EDMONTON — Dylan Holloway played in one NHL game last season. The rookie wore No. 36 for the Oilers in a playoff game against the Colorado Avalanche.
And, even though he was assigned that number coming into training camp, he quickly gave it up to goalie Jack Campbell, who wore that number in Toronto before coming to Edmonton as a free agent.
Holloway, now wearing 55 in training camp, said that his reward was a night out on the new Oilers’ goalie’s tab.
“I didn’t know he was paying,” Holloway said. “He told me he was taking me out for dinner. He took the number 36, that was the number they gave me in camp, and I had no emotional attachment to it, but he insisted on taking me out for dinner.
“When I got there, he had a whole seafood tower out. It was a lot.”
Campbell can have 36, but Holloway’s goal is to burn his No. 55 in the minds of coach Jay Woodcroft and president and general manager Ken Holland. It’s not like Holloway doesn’t have a spotlight on him — he carries the weight of expectation that comes with being a first-round pick of the Oilers. The winger notched 35 points in just 23 games for the University of Wisconsin in 2020-21. But he only played 33 games for the Oilers’ AHL affiliate in Bakersfield last season, because of a wrist injury that required surgery. He then got the chance to make his debut for the team with his one-game playoff cameo.
“I got a little taste of it in the playoffs,” said Holloway. “I stayed hungry over the summer. And, my first camp, I think it’s been a lot of fun. The guys have been great and it’s good to get back into the season.”
Then, in the Oilers pre-season opener against the Winnipeg Jets, Holloway was the best player on the ice. Sure, the likes of Oilers stars Connor McDavid and Leon Draisaitl were nowhere to be found, but Holloway stood out, tipping in a shot from Evan Bouchard, one of his team-high six shots on goal for the night. He was willing to go into the corners and absorb hits in order to win the puck.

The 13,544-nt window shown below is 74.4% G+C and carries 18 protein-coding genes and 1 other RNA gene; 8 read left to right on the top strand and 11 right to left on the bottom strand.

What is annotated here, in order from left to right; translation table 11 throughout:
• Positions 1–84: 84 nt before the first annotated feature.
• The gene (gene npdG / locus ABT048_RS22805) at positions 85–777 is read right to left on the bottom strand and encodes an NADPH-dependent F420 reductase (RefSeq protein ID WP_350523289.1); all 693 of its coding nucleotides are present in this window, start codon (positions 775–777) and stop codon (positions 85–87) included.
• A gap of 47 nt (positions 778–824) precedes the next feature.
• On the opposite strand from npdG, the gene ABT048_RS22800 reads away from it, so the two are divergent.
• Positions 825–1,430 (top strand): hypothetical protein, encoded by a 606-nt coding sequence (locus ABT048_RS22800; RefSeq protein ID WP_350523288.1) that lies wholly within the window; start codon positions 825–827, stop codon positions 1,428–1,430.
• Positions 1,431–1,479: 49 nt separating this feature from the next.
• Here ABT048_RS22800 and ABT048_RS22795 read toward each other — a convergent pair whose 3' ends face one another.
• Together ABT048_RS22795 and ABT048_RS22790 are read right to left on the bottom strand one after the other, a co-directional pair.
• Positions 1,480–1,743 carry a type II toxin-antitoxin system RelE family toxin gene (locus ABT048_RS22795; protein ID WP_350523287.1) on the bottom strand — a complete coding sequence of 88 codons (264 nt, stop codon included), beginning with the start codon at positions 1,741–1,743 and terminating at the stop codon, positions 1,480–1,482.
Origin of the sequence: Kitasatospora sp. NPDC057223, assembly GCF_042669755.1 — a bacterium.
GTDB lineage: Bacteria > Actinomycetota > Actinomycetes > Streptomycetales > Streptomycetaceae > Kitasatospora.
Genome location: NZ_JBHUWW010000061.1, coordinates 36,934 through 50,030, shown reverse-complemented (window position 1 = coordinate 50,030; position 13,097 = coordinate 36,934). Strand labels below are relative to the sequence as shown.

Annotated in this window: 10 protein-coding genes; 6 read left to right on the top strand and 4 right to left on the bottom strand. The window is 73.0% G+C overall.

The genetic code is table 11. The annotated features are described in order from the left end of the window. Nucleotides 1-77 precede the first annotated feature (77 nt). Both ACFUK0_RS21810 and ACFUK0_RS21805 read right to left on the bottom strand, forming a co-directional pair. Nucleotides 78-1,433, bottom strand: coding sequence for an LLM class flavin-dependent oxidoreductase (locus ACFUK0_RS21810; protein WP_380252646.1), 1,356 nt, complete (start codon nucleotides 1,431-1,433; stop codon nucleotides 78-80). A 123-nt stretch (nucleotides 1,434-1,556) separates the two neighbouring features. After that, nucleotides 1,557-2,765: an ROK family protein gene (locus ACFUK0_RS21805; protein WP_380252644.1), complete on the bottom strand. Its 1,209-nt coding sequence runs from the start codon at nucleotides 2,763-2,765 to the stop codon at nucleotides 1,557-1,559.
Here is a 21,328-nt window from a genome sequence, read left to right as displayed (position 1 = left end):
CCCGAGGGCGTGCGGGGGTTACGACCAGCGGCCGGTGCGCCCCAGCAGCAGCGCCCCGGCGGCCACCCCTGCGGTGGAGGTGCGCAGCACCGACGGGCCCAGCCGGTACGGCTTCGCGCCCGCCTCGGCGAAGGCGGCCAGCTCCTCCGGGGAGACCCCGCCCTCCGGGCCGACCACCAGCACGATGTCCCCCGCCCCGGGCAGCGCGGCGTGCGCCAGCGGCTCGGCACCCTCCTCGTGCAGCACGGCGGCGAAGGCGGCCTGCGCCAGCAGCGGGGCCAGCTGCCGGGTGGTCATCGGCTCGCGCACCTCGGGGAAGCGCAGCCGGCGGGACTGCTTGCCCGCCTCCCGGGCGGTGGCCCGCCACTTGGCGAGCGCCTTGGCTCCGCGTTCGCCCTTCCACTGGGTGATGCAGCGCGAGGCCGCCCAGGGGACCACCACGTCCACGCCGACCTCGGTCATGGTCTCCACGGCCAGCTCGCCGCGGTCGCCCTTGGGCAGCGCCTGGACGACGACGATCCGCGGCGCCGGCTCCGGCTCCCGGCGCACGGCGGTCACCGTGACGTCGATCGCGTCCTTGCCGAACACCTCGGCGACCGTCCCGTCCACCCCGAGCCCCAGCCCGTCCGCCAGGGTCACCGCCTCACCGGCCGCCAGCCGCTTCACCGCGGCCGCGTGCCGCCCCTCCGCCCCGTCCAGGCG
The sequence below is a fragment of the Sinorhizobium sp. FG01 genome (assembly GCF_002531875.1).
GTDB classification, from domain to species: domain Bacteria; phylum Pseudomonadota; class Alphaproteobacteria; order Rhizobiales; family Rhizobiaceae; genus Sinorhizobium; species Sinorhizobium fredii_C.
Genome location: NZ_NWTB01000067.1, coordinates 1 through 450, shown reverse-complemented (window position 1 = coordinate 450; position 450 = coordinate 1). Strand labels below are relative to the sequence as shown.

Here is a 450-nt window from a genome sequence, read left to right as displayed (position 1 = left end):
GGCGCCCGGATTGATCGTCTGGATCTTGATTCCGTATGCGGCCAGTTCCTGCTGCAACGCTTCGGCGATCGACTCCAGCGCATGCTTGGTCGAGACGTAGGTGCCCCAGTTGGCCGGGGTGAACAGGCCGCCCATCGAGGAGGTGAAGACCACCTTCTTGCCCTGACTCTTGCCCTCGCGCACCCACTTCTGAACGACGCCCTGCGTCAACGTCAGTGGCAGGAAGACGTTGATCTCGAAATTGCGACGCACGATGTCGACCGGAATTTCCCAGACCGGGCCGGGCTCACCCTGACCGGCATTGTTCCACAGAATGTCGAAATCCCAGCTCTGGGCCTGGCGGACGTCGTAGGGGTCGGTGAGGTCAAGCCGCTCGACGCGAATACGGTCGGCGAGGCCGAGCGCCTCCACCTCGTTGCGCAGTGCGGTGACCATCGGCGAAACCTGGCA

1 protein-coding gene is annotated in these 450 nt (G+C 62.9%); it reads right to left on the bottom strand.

“I feel it’s been pretty good,” Holloway said of his hot start to camp. “I’ve been fortunate to play with some pretty good linemates, I think they’ve helped me along the way. But I am feeling good so far and I hope to keep it going for the rest of camp.
“It was awesome. I was able to play in different kind of situations all over the ice. He (Woodcroft) gave me all sort of opportunities.”
But, when Oilers camp opened, Holland warned that he wants to ensure that young players with offensive talent don’t languish on the fourth line, where they’d only get a few minutes of playing time a game — and that it might be better for young players to play a lot in the AHL than a little bit in the NHL.
“What you’re saying is, do you weigh limited minutes in the NHL versus big minutes in the American Hockey League,” said Woodcroft. I believe that those answers will play themselves out here. He’s going to show us where he’s at and if he’s able to play meaningful minutes in the National Hockey League.”
As well, Holland said he wants to see his young players resist the urge to play it safe. And that’s a message that Holloway embraces.